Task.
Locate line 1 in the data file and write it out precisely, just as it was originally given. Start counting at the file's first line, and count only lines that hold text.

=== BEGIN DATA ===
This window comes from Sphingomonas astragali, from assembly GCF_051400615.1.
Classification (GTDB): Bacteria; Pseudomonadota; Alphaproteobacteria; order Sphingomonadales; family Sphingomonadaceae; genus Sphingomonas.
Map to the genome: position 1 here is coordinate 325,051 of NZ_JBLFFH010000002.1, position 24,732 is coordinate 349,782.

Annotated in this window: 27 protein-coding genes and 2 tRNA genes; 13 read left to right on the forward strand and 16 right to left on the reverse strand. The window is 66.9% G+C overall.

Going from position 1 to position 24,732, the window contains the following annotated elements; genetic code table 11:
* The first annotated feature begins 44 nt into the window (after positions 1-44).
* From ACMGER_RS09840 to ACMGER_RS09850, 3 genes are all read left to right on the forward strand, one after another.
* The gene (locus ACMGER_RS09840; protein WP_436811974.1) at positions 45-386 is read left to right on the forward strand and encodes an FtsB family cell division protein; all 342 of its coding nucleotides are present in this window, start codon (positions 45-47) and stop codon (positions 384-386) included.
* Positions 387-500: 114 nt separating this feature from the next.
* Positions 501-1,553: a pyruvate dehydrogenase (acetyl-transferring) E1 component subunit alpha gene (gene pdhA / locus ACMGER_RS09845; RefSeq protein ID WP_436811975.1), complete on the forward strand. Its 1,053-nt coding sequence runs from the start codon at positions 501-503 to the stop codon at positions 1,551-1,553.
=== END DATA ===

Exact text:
This window comes from Sphingomonas astragali, from assembly GCF_051400615.1.